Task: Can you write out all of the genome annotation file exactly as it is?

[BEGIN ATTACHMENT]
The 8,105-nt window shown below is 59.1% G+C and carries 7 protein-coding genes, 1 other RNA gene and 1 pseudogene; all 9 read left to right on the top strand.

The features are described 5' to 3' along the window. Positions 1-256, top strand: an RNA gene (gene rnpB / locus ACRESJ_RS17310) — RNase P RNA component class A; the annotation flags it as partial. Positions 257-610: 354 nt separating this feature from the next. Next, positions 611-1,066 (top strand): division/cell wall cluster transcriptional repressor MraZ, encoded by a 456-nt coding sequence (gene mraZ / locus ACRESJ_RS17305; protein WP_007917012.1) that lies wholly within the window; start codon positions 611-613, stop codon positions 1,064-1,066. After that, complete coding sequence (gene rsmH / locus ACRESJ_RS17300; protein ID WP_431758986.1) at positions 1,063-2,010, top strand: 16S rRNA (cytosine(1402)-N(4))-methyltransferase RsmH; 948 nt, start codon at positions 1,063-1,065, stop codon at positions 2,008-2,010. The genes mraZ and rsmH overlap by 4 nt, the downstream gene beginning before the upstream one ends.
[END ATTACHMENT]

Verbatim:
The 8,105-nt window shown below is 59.1% G+C and carries 7 protein-coding genes, 1 other RNA gene and 1 pseudogene; all 9 read left to right on the top strand.

The features are described 5' to 3' along the window. Positions 1-256, top strand: an RNA gene (gene rnpB / locus ACRESJ_RS17310) — RNase P RNA component class A; the annotation flags it as partial. Positions 257-610: 354 nt separating this feature from the next. Next, positions 611-1,066 (top strand): division/cell wall cluster transcriptional repressor MraZ, encoded by a 456-nt coding sequence (gene mraZ / locus ACRESJ_RS17305; protein WP_007917012.1) that lies wholly within the window; start codon positions 611-613, stop codon positions 1,064-1,066. After that, complete coding sequence (gene rsmH / locus ACRESJ_RS17300; protein ID WP_431758986.1) at positions 1,063-2,010, top strand: 16S rRNA (cytosine(1402)-N(4))-methyltransferase RsmH; 948 nt, start codon at positions 1,063-1,065, stop codon at positions 2,008-2,010. The genes mraZ and rsmH overlap by 4 nt, the downstream gene beginning before the upstream one ends.